In a worst-case-scenario (assuming the dong as the revenue currency), we estimate the maximum negative impact of devaluation would be 0.5% and 0.8% of our FY10F and FY11F earnings forecasts, respectively.
Thus, any sentiment-driven correction in Malaysian construction players should be used as a buying opportunity, in our view.

Malayan Banking Bhd (Maybank) appears to have the highest exposure of Malaysian banks under our coverage to both the Middle East and Vietnam. Recall, management had in FY09 made a RM200 million general provision for potential defaults of selected Middle East corporates, thus the final impact may not be as large.

Maybank also has RM586 million of loans extended in Vietnam and a RM335 million investment in Vietnam-based An Binh Bank, bringing its total Vietnam exposure to 3.5% of total shareholders’ funds, according to our estimates.

CIMB Group Holdings Bhd also has been active in the Middle East through its CIMB Islamic division, which is involved in a joint venture with the Kanoo Group in Bahrain. Management declined to discuss specific client details, but said that there is unlikely to be any impact from Dubai-related exposure.

Public Bank has a 50% stake in VID Public Bank Bhd (Unlisted), which contributed about US$5 million (RM17 million) of group pretax last year (~0.6% of group pretax). Its cost of investment in Vietnam is about RM130 million, on our estimates.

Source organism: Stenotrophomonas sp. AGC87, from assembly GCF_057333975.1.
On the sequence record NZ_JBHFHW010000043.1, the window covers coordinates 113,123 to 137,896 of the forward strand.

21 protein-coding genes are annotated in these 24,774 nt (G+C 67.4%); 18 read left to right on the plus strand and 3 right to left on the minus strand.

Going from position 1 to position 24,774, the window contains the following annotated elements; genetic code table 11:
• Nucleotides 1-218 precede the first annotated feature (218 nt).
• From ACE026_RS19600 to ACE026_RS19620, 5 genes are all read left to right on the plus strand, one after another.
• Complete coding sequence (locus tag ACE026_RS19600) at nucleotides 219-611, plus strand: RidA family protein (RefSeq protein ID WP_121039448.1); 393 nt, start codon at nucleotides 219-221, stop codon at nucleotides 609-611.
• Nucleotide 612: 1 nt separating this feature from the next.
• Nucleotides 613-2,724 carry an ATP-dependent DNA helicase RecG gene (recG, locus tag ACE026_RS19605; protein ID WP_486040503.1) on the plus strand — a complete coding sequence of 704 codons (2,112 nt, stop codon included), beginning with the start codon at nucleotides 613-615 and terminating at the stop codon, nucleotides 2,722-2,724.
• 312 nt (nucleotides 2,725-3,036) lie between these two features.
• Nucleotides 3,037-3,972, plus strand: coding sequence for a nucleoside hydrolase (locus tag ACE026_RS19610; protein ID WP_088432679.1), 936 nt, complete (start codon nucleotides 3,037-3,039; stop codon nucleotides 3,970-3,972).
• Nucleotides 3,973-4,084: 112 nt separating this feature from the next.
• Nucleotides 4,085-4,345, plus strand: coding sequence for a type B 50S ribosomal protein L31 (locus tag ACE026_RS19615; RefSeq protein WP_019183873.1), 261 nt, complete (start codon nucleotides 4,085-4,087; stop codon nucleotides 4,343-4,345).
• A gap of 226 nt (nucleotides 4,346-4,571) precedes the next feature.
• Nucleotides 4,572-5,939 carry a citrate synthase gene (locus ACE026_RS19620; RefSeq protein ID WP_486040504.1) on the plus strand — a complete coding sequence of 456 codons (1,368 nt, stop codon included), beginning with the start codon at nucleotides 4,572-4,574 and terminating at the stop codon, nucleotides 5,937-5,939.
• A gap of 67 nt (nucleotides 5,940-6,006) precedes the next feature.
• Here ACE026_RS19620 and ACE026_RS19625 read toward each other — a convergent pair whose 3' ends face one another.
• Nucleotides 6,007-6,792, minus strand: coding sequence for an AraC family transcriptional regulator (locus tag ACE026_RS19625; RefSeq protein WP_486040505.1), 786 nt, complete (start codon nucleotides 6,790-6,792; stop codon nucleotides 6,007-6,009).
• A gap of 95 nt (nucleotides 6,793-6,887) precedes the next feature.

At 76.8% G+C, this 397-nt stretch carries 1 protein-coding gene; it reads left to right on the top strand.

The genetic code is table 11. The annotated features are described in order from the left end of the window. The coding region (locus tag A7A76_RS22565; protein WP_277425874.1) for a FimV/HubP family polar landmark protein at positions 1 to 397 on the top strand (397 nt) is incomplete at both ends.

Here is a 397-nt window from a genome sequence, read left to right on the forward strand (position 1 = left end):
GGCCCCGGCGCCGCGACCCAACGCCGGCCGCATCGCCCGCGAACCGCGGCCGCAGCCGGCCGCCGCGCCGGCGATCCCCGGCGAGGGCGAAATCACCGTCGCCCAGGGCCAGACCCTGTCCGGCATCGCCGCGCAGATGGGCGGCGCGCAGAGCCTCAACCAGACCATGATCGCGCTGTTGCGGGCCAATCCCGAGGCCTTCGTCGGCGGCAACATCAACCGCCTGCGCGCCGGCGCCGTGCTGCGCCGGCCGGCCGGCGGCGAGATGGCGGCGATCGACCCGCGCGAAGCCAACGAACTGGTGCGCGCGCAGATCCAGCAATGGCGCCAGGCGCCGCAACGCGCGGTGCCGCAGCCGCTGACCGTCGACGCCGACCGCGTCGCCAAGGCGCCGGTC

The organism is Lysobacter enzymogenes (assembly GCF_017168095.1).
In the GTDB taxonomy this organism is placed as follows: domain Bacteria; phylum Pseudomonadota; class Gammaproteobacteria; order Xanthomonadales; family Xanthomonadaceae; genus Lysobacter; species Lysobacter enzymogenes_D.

Hong Leong Bank was given a licence to operate a wholly owned commercial bank in Vietnam in January 2009. The bank was incorporated in July 2009 with charter capital of ~RM205 million, equivalent to 3.4% of shareholders’ equity. Banks with minimal/no exposure to both these regions include AMMB Holdings Bhd (RM4.9, buy) and Alliance Financial Group Bhd (AFG, RM2.78, buy).

Property: Risks for pockets in the Nusajaya development
UEM Land Holdings Bhd (ULHB, not rated) appears the most exposed to the Dubai World crisis. ULHB has a 40% stake in a JV with Limitless Land, a Dubai World entity, to develop a 111-acre high-end residential development called Residential North in Puteri Harbour, Nusajaya.